Thursday 09 July 2020
News ID: 72520
Publish Date: 10 November 2019 - 22:03
DHAKA (AFP) -- Fourteen people died and more than two million others spent a night huddled in storm shelters as Cyclone Bulbul smashed into the coasts of India and Bangladesh with fierce gales and torrential rains, officials said Sunday.
The cyclone packed winds of up to 120 kilometers (75 miles) per hour when it hit late Saturday, closing ports and airports in both countries.
Seven people were killed in India's West Bengal state, the Press Trust of India reported, including two after uprooted trees fell on their homes and another after being struck by falling branches in Kolkata.
An eighth person died under a collapsed wall in nearby Odisha state.
In Bangladesh, six people were killed -- five by falling trees -- and at least 20 people were injured.
Five others are missing after a fishing trawler sank in squally weather on Meghna river near the southern island of Bhola, district administrator Masud Alam Siddiqui told AFP.
The cyclone also damaged some 4,000 mostly mud and tin-built houses, disaster management secretary Shah Kamal told AFP.
In coastal Khulna, the worst-hit district in Bangladesh, trees swayed violently and were ripped from the ground in the fierce storm, blocking roads and hampering access to the area.
Some low-lying parts of the district were flooded, disaster management minister Enamur Rahman told AFP.
Authorities said the cyclone was weakening as it moved inland.
"It has turned into a deep depression, causing heavy rainfall," Bangladesh weather bureau deputy chief Ayesha Khatun told AFP.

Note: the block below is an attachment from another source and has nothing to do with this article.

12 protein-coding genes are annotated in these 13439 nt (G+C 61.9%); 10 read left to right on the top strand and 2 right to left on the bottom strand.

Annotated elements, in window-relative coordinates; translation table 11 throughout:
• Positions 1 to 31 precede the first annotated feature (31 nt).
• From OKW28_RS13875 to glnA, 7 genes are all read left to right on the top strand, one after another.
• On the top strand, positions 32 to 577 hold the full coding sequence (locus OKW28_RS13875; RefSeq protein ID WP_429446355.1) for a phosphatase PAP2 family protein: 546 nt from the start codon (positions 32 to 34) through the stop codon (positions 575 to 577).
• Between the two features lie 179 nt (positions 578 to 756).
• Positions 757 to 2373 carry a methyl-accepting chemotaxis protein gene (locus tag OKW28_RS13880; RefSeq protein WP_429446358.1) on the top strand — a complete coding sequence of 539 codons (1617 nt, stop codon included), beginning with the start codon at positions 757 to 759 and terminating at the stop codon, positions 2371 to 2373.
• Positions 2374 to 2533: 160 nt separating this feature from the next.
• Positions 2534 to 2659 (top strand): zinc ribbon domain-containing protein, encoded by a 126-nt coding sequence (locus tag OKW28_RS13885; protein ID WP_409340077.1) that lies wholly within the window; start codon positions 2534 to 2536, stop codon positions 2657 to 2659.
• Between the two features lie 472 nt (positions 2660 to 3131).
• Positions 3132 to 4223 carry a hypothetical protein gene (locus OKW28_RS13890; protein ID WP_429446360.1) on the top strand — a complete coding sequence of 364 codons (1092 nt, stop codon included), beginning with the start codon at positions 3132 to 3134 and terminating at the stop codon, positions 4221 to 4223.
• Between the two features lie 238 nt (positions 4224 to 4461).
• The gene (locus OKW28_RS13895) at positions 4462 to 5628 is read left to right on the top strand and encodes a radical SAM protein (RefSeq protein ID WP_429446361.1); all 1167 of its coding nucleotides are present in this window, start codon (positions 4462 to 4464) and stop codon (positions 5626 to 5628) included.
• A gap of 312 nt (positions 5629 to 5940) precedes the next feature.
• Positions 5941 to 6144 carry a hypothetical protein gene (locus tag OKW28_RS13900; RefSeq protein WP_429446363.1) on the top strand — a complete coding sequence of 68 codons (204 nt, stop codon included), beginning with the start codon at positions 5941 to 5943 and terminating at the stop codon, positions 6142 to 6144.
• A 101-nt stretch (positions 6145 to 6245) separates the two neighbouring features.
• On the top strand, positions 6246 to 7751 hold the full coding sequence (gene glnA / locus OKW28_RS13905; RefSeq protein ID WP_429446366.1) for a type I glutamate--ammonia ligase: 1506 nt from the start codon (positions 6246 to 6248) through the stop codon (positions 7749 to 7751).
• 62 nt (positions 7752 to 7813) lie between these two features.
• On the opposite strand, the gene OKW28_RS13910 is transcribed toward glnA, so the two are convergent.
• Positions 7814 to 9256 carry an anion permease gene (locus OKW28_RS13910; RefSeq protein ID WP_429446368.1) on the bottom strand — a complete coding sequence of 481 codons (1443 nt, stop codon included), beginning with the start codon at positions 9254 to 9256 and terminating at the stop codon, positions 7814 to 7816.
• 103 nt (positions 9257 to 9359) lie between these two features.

Bulbul hit the coast at the Sundarbans, the world's largest mangrove forest which straddles Bangladesh and India, and is home to endangered species including Bengal tigers and Irrawaddy dolphins.
The mangroves shielded the coast from the storm's full impact, Khatun said.
Some 2.1 million people across Bangladesh were relocated to cyclone shelters.
Troops were sent to coastal districts while tens of thousands of volunteers went door-to-door and used loudspeakers to urge people to evacuate their villages.
Around 1,500 tourists were stranded on St. Martin's island off southeastern Bangladesh after boat services were cancelled.
In India, nearly 120,000 people who were evacuated started to return home as the cyclone weakened, authorities said.
"The storm has left a trail of destruction as it's crossed the coastline of West Bengal," the state's Urban Development Minister Firhad Hakim said.
Bangladesh's low-lying coast, home to 30 million people, and India's east are regularly battered by cyclones.

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